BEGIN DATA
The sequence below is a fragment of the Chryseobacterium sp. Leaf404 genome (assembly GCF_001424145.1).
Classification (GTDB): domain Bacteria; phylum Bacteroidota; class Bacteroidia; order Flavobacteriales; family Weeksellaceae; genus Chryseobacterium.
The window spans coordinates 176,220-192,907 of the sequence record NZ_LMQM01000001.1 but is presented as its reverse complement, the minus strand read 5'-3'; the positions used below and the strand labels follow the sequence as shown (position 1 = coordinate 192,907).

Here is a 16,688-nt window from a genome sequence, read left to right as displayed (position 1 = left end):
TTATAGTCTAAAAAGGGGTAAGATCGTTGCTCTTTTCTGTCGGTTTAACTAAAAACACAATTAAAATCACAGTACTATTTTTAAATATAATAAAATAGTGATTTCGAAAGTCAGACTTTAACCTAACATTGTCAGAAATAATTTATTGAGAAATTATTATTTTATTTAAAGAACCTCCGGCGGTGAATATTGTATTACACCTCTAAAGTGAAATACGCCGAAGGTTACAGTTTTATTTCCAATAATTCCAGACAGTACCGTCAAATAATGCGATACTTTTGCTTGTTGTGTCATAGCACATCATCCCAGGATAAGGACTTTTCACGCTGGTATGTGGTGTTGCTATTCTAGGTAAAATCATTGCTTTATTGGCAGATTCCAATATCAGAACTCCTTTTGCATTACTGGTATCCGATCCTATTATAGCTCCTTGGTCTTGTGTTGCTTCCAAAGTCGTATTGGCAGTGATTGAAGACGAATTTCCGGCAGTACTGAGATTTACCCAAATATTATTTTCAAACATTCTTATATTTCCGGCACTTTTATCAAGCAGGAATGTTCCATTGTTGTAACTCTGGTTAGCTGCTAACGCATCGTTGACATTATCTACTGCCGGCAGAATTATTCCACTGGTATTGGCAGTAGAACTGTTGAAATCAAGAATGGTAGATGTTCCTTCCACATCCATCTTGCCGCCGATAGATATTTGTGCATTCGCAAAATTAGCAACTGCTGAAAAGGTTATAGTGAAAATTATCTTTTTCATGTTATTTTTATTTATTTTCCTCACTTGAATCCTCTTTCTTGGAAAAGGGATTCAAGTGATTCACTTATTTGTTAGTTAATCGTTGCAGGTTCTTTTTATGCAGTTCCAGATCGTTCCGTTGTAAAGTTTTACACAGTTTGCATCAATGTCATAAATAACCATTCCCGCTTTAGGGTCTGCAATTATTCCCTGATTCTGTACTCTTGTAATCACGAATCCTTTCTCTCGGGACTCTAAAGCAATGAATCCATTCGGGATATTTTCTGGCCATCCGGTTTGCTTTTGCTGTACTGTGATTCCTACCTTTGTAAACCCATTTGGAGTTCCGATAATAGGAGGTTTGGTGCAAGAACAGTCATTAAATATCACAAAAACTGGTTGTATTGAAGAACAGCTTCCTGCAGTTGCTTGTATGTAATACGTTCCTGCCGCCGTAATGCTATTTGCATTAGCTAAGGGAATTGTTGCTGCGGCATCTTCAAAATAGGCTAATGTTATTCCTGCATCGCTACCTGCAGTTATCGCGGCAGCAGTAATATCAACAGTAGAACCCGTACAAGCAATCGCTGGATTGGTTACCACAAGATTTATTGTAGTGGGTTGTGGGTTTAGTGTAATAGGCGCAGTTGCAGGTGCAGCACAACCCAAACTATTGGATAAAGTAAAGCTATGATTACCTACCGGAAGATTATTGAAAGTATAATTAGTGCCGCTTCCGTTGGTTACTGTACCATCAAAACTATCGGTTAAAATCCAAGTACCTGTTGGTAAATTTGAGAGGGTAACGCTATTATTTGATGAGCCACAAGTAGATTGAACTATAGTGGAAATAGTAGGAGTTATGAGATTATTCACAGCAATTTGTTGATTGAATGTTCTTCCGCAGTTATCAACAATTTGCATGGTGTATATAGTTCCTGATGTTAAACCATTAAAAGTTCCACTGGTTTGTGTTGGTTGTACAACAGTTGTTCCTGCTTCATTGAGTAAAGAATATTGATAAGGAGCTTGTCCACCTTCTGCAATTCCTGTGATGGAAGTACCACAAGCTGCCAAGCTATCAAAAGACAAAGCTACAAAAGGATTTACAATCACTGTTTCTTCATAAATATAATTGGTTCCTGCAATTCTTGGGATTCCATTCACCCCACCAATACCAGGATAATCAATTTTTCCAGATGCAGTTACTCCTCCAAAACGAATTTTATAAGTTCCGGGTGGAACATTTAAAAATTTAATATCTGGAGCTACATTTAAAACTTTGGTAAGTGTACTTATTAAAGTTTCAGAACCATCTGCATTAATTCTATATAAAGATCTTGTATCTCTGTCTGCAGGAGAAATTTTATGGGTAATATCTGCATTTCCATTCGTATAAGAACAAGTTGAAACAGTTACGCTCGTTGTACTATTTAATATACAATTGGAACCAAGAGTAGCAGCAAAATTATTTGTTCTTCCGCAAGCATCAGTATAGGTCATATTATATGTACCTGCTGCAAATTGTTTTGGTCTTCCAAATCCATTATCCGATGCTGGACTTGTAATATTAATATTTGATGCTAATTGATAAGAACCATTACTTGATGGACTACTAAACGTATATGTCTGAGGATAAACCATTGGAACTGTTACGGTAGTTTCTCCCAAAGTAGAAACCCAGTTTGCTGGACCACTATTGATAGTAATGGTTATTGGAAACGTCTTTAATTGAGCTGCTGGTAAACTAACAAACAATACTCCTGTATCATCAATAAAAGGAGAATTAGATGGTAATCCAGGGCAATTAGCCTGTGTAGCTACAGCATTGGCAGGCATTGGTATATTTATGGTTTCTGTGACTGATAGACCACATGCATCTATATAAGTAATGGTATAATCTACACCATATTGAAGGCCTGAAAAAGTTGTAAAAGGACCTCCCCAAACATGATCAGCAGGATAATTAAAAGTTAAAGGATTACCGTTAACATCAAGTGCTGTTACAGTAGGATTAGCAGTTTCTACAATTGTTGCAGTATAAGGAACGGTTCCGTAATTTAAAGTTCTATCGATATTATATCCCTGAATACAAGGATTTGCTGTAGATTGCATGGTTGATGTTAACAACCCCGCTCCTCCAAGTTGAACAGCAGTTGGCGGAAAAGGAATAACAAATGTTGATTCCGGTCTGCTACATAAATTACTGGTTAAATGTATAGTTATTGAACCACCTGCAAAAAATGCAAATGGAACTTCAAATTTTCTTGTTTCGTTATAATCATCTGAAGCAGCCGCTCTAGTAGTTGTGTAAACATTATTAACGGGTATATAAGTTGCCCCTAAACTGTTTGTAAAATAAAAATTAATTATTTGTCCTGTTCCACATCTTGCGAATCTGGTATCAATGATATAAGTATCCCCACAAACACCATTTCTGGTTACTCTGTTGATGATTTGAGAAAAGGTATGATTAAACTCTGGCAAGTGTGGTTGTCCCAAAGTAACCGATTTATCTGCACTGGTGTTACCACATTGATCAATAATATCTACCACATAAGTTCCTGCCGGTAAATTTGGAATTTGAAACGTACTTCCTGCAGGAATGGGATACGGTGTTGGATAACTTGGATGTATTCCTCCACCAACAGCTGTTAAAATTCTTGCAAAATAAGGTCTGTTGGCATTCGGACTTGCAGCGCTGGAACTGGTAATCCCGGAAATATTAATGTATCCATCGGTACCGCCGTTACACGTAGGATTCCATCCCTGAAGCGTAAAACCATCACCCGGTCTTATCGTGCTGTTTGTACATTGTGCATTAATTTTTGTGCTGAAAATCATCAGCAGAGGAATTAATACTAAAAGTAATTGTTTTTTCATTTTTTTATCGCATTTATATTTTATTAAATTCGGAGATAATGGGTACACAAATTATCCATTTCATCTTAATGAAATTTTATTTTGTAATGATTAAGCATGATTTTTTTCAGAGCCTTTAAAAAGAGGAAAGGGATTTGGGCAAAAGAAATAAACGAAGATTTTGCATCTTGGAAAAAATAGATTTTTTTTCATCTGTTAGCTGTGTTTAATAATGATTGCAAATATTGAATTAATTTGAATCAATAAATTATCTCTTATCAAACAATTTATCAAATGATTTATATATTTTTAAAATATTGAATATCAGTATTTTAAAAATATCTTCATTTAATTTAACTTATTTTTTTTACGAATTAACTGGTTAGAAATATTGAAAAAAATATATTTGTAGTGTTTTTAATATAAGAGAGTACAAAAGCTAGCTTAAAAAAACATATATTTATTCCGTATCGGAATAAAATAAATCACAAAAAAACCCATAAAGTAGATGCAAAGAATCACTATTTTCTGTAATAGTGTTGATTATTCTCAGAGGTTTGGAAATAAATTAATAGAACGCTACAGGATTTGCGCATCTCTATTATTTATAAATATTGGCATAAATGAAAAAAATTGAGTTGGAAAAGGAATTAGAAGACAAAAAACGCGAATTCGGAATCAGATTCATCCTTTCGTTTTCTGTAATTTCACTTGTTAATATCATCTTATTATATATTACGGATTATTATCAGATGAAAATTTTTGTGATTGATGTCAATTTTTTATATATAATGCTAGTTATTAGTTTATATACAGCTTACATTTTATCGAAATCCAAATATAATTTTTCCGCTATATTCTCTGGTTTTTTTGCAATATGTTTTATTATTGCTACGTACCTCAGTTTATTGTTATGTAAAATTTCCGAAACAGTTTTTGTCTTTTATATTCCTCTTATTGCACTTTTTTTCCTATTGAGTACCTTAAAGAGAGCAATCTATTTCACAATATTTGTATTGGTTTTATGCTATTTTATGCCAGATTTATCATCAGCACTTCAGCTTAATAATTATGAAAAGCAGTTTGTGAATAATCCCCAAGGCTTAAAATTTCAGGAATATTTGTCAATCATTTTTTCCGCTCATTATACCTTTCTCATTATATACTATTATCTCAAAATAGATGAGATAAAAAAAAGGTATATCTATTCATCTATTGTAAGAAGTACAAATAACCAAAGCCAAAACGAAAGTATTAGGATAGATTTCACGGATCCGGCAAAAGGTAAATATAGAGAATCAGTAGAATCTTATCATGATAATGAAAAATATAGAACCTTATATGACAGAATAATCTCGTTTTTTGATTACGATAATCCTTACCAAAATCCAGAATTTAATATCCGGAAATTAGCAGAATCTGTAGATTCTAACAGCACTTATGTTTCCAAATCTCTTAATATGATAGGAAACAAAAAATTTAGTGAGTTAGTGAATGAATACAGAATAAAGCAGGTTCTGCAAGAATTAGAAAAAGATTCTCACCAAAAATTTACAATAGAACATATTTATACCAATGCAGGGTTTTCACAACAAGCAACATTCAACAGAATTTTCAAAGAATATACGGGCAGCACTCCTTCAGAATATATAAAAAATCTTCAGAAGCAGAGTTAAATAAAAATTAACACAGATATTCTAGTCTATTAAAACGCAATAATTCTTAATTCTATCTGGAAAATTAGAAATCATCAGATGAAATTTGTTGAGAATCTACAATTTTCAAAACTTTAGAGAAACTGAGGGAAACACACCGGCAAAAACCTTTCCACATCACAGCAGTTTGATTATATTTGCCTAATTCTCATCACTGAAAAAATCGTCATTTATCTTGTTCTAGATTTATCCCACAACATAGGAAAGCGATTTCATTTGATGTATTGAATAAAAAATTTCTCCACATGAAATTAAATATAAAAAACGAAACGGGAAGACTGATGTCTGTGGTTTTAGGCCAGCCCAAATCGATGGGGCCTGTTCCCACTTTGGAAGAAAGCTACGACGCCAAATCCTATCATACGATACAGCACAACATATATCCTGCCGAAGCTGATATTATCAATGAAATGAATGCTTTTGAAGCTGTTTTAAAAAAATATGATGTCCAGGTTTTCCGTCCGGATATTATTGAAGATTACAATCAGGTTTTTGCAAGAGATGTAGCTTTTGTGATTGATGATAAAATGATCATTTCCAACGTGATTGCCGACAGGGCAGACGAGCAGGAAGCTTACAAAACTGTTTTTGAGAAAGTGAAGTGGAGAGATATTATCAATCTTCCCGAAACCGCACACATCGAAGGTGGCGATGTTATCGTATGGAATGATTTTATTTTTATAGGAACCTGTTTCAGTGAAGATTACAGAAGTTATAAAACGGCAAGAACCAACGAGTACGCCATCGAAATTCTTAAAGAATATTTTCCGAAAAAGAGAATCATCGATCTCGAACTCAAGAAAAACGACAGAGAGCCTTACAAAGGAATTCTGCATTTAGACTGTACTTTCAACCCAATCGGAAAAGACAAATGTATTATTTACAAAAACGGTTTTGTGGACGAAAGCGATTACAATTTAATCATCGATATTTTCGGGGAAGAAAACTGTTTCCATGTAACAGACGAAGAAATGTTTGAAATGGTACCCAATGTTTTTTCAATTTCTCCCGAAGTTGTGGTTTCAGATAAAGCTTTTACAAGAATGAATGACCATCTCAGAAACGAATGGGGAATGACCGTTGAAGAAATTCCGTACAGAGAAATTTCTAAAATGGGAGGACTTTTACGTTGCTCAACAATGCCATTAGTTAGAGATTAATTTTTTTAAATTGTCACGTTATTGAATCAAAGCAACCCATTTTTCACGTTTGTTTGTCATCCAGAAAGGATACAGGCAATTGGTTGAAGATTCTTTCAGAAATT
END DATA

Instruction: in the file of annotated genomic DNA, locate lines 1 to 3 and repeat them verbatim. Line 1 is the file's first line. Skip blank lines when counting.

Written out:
The sequence below is a fragment of the Chryseobacterium sp. Leaf404 genome (assembly GCF_001424145.1).
Classification (GTDB): domain Bacteria; phylum Bacteroidota; class Bacteroidia; order Flavobacteriales; family Weeksellaceae; genus Chryseobacterium.
The window spans coordinates 176,220-192,907 of the sequence record NZ_LMQM01000001.1 but is presented as its reverse complement, the minus strand read 5'-3'; the positions used below and the strand labels follow the sequence as shown (position 1 = coordinate 192,907).